Climate Change

Published by Randell Hynes on

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This article started as a non-scientific perspective of the politically charged issue of Climate Change and Global Warming. It evolved while I wrote it to consider Climate Change and Global Warming as a label used to give us the perspective that we should be good stewards of the only known habitable planet. Regardless of whether the supporting science is and has been questioned, we all must agree that working together to maintain Earth as a healthy place for humans to thrive is a priority.

Even given that, I still want to share what I wrote when this article started with a focus on Climate Change.

Simply stated, climate change is the result of global warming. Global warming is said to be caused by human activity that has increased carbon dioxide gas in the atmosphere. One human activity that increases carbon dioxide is the use of gas, coal, natural gas and other fossil fuels for energy. The carbon from exhaust combines with oxygen which collects in the atmosphere as carbon dioxide CO2, unless it is consumed by plants. CO2 allows plants to create food from the sun.

Let’s start with points we can reasonably agree and step through scenarios and their likely barriers to success.

  1. Our planet is 4.5 billion years old and in continuous change.
  2. Scientists say humans burning fossil fuels have caused an atmospheric increase in carbon dioxide, the primary greenhouse gas. Those gases are essential to maintaining a healthy planet, but an increase in carbon dioxide is not healthy because it’s a barrier to the sun’s reflected heat escaping back to space.
  3. With available data, scientists have hypothesized the average temperature on Earth has increased by 2 degrees Fahrenheit since 1880 and that average might increase to 3.5 degrees Fahrenheit by 2036.
  4. Testing of ice cores has determined that carbon dioxide levels were relatively low for 1000 years. Levels increased since 1950 and caused the conditions scientists say are not ideal for planet and human health.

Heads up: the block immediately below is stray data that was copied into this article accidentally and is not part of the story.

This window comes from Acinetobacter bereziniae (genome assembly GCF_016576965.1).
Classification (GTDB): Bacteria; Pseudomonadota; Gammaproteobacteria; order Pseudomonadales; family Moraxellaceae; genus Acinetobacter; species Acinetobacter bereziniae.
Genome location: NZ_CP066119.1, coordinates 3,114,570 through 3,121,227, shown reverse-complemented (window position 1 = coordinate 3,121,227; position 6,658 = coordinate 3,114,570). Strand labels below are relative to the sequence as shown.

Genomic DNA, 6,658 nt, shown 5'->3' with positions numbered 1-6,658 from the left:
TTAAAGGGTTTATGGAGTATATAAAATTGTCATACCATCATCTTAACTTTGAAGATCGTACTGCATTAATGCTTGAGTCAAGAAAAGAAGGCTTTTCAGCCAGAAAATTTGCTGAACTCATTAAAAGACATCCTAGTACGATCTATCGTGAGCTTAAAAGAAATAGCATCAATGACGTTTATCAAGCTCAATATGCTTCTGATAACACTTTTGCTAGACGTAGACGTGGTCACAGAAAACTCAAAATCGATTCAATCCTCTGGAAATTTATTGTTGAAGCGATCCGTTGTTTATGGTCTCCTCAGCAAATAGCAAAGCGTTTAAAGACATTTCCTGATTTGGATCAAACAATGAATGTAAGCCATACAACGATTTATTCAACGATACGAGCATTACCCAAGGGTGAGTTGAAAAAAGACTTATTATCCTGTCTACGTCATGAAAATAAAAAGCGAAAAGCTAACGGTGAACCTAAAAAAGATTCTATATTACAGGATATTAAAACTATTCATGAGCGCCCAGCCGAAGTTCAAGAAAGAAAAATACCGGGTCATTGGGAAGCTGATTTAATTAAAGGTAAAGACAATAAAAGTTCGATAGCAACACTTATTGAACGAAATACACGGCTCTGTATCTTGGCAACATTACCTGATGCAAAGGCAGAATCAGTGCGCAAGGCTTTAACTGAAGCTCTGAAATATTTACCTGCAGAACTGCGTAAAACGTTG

5. Measured increases in carbon dioxide have, not coincidentally, kept pace with burning more fossil fuels as an energy source for the world’s population, that has increased by 500% since 1880.
  6. It seems relevant to consider nearly 8 billion humans breathing out (respiring) carbon dioxide would account for a substantial increase over the volume respired by about 1.6 billion in 1880. That 500% increase in population. The counter to that thought is that humans are simply recycling existing carbon dioxide. Burning fossil fuel is releasing new carbon that has been buried for millions of years into the atmosphere.
  7. The counter to number 6 seems counter-intuitive. If we’re recycling carbon by respiration, then how could anything that we actually do reduce carbon dioxide? It seems that burning fossil fuel will continuously increase the volume. If we stopped burning fossil fuel on Earth today, the same level of carbon added to the atmosphere would always be present.
  8. Forest management to minimize the size of forest fires is an essential mitigation tool that’s within our reach.
  9. Cutting down forests that consume carbon dioxide also contribute to higher levels. It seems that a substantial increase in planting around the world would be a solution for keeping carbon dioxide busy while it’s being used by plants.

Suppose we agree with everything the scientists claim and that politicians are advocating, the media is amplifying and that social media is calling a priority? We eliminate our 15% contribution to the increase in carbon dioxide. Obviously if we do everything right and the rest of the world doesn’t, then succeeding with our part would not reduce carbon dioxide to levels scientists are calling “net zero”. It’s hard to predict what level of participation there will be. It’s safe to say that it will not be near 100%. It’s also reasonable to say it will never be a priority for most of the world’s governments. Far from it. Most countries that will receive US tax payer dollars to mitigate carbon output will do what is needed to get paid, regardless of their real commitment.